Most stations will try to sell you a run of schedule (ROS) for the morning, afternoon, or evening time blocks. Air times may be a little cheaper than airing your ad on specific shows, but you may miss your targets and get very little response - especially if your services or products are geared to a specific target audience or group. It's the first package cable companies try to sell because they can fit your ad in at THEIR convenience, not necessarily at time slots in your best interest. Your ad gets bumped around as other advertisers demand better positioning and times.

If you schedule ROS air times, make sure you know about a week before each ad airs exactly WHEN it will run so you can nix any dead air time. Offers abound at some cable companies and you may hear offers of 2-for-the-price-of-1 specials, but the second ad will air after midnight. Man, talk about dead air time.

Negotiation is the law of the land when buying local cable time, so get tough. Negotiate costs, air times, and channel. And make sure your contract can be canceled if the first week or two don't produce results. While it's important to have your ad seen more than once, if it doesn't draw anything from the first few airings, better rethink your strategy - or change the copy. It's likely it won't get better with age. TV is an immediate medium without much longevity.

Each cable company has its own unique customer demographics. Some cable companies serve mostly upscale neighborhoods. Some serve urban customers. Some companies serve markets that are predominately Black or Hispanic. So if you have a product or service that is best directed to a specific market segment, call several cable companies and get their customer profiles. A little homework here will pay off handsomely in the long run.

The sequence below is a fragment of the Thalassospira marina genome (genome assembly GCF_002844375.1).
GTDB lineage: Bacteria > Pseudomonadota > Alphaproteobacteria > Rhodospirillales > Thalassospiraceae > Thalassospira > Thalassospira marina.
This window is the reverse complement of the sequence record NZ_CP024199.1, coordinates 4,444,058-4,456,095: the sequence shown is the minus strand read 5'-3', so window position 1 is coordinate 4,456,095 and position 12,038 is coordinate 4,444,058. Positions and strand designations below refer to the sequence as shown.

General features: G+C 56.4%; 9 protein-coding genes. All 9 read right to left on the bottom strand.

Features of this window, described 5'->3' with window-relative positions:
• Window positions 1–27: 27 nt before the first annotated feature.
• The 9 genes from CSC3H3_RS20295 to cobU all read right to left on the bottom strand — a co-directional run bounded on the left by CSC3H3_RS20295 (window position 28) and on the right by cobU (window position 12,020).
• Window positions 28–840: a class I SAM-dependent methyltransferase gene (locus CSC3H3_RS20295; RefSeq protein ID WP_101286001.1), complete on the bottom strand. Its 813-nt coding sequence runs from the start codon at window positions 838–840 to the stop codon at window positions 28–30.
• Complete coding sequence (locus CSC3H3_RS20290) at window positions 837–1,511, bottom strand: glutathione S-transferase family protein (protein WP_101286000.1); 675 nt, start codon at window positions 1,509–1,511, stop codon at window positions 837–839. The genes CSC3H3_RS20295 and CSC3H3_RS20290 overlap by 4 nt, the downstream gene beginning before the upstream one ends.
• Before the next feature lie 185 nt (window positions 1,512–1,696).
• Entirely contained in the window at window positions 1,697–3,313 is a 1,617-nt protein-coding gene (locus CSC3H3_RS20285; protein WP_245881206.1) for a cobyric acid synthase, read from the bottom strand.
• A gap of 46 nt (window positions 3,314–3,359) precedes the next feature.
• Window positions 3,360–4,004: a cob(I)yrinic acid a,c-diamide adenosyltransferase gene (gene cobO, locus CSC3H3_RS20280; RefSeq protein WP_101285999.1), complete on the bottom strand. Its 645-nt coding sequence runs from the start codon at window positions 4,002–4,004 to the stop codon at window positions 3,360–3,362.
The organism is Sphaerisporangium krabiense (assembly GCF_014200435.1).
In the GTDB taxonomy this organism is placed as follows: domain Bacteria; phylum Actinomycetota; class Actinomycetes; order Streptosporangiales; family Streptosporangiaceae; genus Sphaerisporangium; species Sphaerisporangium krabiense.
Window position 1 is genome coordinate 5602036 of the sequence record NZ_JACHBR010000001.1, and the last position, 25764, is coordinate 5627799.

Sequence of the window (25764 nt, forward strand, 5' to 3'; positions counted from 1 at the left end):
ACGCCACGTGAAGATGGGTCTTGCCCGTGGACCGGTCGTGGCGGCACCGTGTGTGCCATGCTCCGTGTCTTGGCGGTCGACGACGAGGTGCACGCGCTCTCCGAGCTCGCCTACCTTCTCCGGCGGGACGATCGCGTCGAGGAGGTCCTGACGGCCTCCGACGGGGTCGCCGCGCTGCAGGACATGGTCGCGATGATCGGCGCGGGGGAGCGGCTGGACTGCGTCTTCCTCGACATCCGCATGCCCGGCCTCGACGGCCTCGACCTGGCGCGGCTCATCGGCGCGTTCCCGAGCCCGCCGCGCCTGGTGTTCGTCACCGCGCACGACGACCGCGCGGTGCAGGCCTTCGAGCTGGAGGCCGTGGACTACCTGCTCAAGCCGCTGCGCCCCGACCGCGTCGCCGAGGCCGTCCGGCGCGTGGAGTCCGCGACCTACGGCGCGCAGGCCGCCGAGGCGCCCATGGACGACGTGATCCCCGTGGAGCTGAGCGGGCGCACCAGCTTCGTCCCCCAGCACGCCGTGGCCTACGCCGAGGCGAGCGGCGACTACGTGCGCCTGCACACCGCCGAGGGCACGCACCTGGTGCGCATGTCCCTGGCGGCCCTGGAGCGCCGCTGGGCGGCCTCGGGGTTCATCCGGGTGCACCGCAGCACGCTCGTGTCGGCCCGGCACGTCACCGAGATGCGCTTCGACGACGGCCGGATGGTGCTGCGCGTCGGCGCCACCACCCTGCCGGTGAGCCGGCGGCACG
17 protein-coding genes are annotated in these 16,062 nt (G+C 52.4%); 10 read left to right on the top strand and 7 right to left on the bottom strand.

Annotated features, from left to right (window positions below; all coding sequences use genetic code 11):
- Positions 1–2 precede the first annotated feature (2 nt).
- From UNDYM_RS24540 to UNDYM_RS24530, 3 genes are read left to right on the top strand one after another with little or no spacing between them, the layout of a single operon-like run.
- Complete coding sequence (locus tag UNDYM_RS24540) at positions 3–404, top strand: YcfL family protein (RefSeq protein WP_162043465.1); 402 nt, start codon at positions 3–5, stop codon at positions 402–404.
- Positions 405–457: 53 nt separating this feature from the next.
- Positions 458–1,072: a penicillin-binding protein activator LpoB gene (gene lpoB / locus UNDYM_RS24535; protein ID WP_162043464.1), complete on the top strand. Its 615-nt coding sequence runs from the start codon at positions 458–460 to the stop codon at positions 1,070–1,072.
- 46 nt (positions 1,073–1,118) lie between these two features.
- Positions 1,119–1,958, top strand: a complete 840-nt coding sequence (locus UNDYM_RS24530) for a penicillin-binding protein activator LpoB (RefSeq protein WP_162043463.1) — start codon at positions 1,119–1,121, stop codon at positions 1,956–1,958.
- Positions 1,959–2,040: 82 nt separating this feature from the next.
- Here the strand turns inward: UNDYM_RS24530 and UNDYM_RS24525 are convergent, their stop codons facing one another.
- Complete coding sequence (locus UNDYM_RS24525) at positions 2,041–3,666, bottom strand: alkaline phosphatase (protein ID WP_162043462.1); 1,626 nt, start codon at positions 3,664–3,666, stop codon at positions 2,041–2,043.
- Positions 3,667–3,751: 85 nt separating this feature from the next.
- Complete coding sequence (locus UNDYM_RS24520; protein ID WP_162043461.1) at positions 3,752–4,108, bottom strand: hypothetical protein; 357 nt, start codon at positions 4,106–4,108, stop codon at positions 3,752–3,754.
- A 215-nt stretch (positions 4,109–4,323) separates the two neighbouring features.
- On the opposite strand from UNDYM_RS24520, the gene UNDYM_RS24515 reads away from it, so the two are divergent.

Everyone likes to shop in their own back yard, so any firm that markets its products or services locally can be successful in this arena. And local cable is especially good for local service companies like printers, roofers, auto body shops, and athletic clubs. Restaurants and retail stores can also do well if focused on a particular market. If your business serves a geographic marketplace, there's a good possibility it can do well on cable TV. Obviously more than one ad is necessary to achieve any penetration; to be noticed, you'll probably need about 50 insertions. But you can still be famous, in your own back yard, for well under the price of a new sofa and love seat.

About the Author
Jeffrey Dobkin, author of the incredible 400-page marketing manual, How To Market A Product for Under $500 ($29.95) has a second book, Uncommon Marketing Techniques ($17.95) - 33 of his latest columns on small business marketing, exactly like the one you just read; and now a 10-audio course on marketing through classified ads called "The Intelligent Testing System". His informational products are available directly from the publisher - 800-234-IDEA. His writing is completely filled with tips and techniques to make your marketing faster, cheaper, more effective - and fun. You never learned this stuff in college! Dobkin cut through the theoretical crap and demonstrates a wealth of practical how-to direct marketing techniques. He is also a speaker, a direct mail copywriter, and a marketing consultant. To place an order, or to speak with Mr. Dobkin call 610/642-1000. Fax 610/642-6832. Phone orders welcome - Visa, M/C, AMEX. From The Danielle Adams Publishing Company, Box 100, Merion Station, PA 19066. Or visit him at ( Satisfaction Always Guaranteed.